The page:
The Business Daily reports that GSMA wrote to the Communications Authority of Kenya warning that embedding the SIM card between a normal SIM card and the device could potentially allow for the harvesting and revealing sensitive data passing the system.
The association added that the thin SIM is capable of bypassing any security technologies, such as cryptographic keys to record sensitive data and make it available to third parties
“The overlay SIM has the potential to facilitate a man-in-the-middle attack by observing, collecting and revealing sensitive data such as PINs, ciphering and integrity keys,” the GSMA says in the advisory note to the Communications Authority of Kenya (CA).
From the letter is it was established that the overlay SIM card could potentially facilitate a man-in-the-middle attack by observing, collecting and revealing sensitive data such as PINs, ciphering and integrity keys,” the GSMA says in the advisory note to the Communications Authority of Kenya (CA).
Another danger is unauthorised access to the primary SIM card, change of configuration settings and execution of actions without the explicit permission or knowledge of the mobile user.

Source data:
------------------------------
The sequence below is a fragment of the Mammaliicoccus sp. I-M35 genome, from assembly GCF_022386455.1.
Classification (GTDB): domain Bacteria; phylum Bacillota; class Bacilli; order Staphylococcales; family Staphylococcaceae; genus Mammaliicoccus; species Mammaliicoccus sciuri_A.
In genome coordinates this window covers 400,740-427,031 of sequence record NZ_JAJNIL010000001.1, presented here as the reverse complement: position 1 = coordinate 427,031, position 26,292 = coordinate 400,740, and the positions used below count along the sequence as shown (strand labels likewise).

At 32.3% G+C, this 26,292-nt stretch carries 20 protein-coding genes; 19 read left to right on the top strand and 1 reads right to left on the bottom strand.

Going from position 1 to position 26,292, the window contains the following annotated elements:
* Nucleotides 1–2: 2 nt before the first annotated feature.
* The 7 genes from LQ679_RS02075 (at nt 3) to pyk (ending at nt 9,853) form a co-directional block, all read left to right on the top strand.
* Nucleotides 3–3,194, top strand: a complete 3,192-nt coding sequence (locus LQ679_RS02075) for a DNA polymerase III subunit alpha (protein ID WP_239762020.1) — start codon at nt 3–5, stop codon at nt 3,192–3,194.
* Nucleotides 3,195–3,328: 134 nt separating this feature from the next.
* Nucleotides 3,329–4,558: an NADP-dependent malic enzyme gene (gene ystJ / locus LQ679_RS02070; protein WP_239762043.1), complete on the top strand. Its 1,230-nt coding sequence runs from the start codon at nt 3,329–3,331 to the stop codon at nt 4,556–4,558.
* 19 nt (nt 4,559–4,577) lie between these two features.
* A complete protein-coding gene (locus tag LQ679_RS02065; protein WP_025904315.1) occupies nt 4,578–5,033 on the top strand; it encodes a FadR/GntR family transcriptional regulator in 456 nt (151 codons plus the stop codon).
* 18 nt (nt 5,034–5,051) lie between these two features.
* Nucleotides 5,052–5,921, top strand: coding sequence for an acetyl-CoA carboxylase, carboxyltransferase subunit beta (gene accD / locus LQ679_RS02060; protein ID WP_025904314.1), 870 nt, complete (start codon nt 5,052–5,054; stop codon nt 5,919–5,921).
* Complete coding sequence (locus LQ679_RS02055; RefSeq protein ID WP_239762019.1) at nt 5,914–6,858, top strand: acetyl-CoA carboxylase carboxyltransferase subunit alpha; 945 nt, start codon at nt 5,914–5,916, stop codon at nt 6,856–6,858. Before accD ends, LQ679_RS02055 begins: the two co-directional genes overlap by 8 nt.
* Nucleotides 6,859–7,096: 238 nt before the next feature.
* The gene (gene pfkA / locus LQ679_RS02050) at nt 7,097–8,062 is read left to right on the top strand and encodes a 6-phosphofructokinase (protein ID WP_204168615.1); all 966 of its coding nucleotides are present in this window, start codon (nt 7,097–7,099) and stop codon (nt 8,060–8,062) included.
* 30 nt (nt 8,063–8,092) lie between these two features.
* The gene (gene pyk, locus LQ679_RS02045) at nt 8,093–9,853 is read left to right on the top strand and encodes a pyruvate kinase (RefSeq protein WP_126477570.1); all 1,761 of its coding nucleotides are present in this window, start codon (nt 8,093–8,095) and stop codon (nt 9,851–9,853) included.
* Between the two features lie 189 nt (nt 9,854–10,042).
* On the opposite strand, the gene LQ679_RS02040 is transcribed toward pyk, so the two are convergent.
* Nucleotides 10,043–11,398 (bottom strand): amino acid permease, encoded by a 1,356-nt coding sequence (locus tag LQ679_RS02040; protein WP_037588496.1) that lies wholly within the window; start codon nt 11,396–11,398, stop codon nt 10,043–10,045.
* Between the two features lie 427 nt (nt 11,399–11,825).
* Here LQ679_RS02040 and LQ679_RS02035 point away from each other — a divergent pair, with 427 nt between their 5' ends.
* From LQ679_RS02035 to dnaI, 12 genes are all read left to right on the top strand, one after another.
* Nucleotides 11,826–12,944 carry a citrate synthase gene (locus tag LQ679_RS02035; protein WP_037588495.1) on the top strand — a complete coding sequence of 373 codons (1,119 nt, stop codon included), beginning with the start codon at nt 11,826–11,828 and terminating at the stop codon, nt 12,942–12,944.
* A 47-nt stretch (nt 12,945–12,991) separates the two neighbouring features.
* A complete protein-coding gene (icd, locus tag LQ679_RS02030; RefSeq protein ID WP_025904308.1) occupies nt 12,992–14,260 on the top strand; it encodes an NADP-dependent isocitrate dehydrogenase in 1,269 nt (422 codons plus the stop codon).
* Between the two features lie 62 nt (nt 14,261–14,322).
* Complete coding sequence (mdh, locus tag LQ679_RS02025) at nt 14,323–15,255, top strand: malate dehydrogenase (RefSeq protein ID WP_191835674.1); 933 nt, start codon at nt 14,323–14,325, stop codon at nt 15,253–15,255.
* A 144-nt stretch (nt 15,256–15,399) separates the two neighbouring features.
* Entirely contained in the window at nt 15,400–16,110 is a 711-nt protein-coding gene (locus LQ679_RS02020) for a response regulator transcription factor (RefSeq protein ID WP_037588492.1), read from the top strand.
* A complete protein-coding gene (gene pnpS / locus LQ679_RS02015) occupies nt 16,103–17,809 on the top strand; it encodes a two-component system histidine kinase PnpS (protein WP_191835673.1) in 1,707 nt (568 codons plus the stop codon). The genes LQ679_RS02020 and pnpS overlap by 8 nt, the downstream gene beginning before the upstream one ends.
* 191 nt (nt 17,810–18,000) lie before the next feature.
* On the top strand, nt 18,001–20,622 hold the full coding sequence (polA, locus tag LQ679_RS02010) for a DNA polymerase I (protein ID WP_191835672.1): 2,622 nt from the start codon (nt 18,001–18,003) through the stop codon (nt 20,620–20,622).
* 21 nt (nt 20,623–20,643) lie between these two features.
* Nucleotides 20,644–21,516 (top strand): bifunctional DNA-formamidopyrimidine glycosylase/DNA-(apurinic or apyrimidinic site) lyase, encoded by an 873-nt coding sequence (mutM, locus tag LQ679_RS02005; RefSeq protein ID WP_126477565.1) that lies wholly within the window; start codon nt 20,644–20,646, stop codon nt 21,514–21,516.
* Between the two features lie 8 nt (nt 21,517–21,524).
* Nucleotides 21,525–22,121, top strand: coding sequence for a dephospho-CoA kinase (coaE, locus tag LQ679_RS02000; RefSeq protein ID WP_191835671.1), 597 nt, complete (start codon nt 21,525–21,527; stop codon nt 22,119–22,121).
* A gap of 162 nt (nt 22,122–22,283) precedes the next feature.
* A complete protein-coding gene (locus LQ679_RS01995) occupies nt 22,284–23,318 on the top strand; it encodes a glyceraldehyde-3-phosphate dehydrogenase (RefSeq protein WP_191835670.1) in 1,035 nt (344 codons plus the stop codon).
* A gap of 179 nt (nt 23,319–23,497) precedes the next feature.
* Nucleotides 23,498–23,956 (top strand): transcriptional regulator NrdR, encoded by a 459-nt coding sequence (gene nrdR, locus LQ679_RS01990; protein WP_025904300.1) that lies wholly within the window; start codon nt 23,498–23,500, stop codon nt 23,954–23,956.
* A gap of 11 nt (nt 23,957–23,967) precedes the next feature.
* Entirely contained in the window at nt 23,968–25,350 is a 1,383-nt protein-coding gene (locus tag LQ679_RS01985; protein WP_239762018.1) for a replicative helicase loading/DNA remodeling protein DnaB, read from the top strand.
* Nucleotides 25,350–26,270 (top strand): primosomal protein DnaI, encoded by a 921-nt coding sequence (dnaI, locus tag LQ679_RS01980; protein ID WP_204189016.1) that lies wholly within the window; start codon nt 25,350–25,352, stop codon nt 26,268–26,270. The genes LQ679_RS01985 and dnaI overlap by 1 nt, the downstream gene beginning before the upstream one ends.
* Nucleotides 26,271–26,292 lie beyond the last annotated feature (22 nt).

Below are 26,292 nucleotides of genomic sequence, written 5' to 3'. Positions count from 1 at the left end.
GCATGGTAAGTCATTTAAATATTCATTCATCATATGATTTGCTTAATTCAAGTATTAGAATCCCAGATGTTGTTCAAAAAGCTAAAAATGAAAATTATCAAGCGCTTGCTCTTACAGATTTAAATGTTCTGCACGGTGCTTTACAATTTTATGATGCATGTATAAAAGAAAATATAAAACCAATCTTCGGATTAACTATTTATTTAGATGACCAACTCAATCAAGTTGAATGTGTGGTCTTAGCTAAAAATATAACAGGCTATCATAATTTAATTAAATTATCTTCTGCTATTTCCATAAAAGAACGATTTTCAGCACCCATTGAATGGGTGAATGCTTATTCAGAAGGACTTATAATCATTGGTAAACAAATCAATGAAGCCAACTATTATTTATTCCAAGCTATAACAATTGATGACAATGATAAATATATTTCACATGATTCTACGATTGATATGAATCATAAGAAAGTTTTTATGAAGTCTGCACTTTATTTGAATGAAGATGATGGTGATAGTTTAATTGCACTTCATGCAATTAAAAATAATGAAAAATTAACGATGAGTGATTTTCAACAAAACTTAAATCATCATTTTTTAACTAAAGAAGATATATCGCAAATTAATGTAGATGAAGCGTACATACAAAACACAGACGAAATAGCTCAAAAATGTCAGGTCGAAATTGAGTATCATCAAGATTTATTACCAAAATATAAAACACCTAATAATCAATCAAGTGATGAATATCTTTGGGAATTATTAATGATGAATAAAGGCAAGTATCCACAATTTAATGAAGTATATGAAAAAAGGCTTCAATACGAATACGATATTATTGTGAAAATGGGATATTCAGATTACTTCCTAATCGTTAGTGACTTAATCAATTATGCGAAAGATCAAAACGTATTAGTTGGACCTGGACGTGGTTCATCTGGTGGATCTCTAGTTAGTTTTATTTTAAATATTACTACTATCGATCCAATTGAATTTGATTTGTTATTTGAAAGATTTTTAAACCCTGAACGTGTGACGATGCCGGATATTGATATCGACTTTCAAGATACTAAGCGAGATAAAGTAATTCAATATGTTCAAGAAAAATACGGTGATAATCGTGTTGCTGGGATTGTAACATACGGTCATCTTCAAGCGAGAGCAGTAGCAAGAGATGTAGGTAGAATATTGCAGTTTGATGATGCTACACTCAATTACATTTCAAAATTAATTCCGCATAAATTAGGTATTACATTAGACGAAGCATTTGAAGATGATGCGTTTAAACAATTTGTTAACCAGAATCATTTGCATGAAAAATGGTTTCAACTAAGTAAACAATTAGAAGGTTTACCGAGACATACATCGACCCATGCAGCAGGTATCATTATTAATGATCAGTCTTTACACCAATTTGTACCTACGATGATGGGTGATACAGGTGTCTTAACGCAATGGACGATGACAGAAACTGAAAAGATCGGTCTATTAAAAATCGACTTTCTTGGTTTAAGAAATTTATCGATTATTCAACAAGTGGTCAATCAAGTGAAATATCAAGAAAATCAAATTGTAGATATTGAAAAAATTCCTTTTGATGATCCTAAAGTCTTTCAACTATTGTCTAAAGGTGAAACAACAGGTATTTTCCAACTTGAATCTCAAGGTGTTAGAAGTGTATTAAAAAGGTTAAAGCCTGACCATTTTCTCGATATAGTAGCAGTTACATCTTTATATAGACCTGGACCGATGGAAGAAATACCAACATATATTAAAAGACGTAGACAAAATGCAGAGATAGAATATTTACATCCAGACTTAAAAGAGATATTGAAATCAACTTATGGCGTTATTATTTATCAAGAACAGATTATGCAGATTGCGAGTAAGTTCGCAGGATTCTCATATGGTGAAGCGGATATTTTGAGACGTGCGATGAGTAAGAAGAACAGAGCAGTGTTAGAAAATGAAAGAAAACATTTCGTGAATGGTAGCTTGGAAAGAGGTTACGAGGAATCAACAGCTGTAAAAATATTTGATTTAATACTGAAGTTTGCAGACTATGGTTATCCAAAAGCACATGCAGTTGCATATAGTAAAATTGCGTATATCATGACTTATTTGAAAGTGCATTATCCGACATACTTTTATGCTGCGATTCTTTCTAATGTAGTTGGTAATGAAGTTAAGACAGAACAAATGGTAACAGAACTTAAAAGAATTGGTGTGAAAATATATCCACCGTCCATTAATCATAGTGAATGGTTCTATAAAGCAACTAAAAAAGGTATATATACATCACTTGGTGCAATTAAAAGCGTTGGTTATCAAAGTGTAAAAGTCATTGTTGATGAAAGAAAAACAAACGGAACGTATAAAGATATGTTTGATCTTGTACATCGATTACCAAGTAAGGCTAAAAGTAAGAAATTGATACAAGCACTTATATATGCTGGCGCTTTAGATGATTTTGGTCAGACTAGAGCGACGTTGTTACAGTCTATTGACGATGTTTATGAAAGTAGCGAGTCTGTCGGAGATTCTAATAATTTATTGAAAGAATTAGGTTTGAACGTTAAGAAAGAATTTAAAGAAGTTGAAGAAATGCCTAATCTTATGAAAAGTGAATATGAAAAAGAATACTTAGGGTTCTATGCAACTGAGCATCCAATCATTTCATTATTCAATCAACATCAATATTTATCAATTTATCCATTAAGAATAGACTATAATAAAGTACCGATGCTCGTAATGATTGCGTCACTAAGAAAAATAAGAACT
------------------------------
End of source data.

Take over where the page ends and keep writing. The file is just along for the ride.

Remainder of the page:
The association now recommends that the CA should use the services of an independent consultant to establish that any planned deployment of the thin SIM technology is free from the above risks before authorising its use
The GSMA is among mobile telecoms authorities from whom the CA had sought expert opinion as it prepares to make a decision on Safaricom’s petition challenging Equity bank use of ultra-thin SIM cards to rollout the mobile banking services through its subsidiary Finserve’s.
Last week the two parties were called into a meeting over the same but Francis Wangusi, the CA director-general is yet to rule on the matter or reply to GSMA saying that doing so will be preemptive.